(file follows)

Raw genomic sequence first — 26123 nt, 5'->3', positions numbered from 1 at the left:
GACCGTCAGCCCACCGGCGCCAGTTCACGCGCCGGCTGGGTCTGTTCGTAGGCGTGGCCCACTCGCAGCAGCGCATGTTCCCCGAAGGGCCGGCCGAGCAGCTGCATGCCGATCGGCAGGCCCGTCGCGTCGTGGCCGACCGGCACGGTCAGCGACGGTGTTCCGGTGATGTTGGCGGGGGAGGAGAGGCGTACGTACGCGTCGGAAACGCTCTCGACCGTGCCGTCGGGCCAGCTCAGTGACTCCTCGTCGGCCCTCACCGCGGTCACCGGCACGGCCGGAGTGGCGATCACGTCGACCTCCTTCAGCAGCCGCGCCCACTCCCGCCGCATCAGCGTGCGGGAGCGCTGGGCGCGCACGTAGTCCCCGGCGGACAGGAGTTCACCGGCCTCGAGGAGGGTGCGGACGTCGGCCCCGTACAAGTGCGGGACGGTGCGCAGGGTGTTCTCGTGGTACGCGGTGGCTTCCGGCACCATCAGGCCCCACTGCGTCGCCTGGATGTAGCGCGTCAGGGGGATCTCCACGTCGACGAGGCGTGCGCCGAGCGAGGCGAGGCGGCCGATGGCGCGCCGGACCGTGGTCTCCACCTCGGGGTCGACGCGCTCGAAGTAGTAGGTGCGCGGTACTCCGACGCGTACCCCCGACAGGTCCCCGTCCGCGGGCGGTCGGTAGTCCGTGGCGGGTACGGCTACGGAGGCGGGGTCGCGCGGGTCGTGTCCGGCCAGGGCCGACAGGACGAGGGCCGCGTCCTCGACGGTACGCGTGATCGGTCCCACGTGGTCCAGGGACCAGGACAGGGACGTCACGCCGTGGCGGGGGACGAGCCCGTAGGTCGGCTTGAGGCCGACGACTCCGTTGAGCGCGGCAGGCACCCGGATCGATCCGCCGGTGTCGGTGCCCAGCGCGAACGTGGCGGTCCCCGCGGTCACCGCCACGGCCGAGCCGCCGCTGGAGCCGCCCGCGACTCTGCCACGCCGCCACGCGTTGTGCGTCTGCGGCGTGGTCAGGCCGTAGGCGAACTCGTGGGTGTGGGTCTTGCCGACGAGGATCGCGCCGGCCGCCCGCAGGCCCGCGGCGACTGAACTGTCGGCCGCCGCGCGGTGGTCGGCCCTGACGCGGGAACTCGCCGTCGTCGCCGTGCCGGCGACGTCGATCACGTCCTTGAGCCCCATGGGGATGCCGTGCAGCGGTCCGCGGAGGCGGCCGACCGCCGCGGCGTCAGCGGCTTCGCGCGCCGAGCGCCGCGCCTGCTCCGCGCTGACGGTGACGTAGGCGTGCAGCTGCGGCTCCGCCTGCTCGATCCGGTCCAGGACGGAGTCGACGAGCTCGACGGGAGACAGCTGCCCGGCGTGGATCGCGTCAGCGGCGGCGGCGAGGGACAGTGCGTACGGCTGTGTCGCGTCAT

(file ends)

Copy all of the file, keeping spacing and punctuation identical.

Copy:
Raw genomic sequence first — 26123 nt, 5'->3', positions numbered from 1 at the left:
GACCGTCAGCCCACCGGCGCCAGTTCACGCGCCGGCTGGGTCTGTTCGTAGGCGTGGCCCACTCGCAGCAGCGCATGTTCCCCGAAGGGCCGGCCGAGCAGCTGCATGCCGATCGGCAGGCCCGTCGCGTCGTGGCCGACCGGCACGGTCAGCGACGGTGTTCCGGTGATGTTGGCGGGGGAGGAGAGGCGTACGTACGCGTCGGAAACGCTCTCGACCGTGCCGTCGGGCCAGCTCAGTGACTCCTCGTCGGCCCTCACCGCGGTCACCGGCACGGCCGGAGTGGCGATCACGTCGACCTCCTTCAGCAGCCGCGCCCACTCCCGCCGCATCAGCGTGCGGGAGCGCTGGGCGCGCACGTAGTCCCCGGCGGACAGGAGTTCACCGGCCTCGAGGAGGGTGCGGACGTCGGCCCCGTACAAGTGCGGGACGGTGCGCAGGGTGTTCTCGTGGTACGCGGTGGCTTCCGGCACCATCAGGCCCCACTGCGTCGCCTGGATGTAGCGCGTCAGGGGGATCTCCACGTCGACGAGGCGTGCGCCGAGCGAGGCGAGGCGGCCGATGGCGCGCCGGACCGTGGTCTCCACCTCGGGGTCGACGCGCTCGAAGTAGTAGGTGCGCGGTACTCCGACGCGTACCCCCGACAGGTCCCCGTCCGCGGGCGGTCGGTAGTCCGTGGCGGGTACGGCTACGGAGGCGGGGTCGCGCGGGTCGTGTCCGGCCAGGGCCGACAGGACGAGGGCCGCGTCCTCGACGGTACGCGTGATCGGTCCCACGTGGTCCAGGGACCAGGACAGGGACGTCACGCCGTGGCGGGGGACGAGCCCGTAGGTCGGCTTGAGGCCGACGACTCCGTTGAGCGCGGCAGGCACCCGGATCGATCCGCCGGTGTCGGTGCCCAGCGCGAACGTGGCGGTCCCCGCGGTCACCGCCACGGCCGAGCCGCCGCTGGAGCCGCCCGCGACTCTGCCACGCCGCCACGCGTTGTGCGTCTGCGGCGTGGTCAGGCCGTAGGCGAACTCGTGGGTGTGGGTCTTGCCGACGAGGATCGCGCCGGCCGCCCGCAGGCCCGCGGCGACTGAACTGTCGGCCGCCGCGCGGTGGTCGGCCCTGACGCGGGAACTCGCCGTCGTCGCCGTGCCGGCGACGTCGATCACGTCCTTGAGCCCCATGGGGATGCCGTGCAGCGGTCCGCGGAGGCGGCCGACCGCCGCGGCGTCAGCGGCTTCGCGCGCCGAGCGCCGCGCCTGCTCCGCGCTGACGGTGACGTAGGCGTGCAGCTGCGGCTCCGCCTGCTCGATCCGGTCCAGGACGGAGTCGACGAGCTCGACGGGAGACAGCTGCCCGGCGTGGATCGCGTCAGCGGCGGCGGCGAGGGACAGTGCGTACGGCTGTGTCGCGTCAT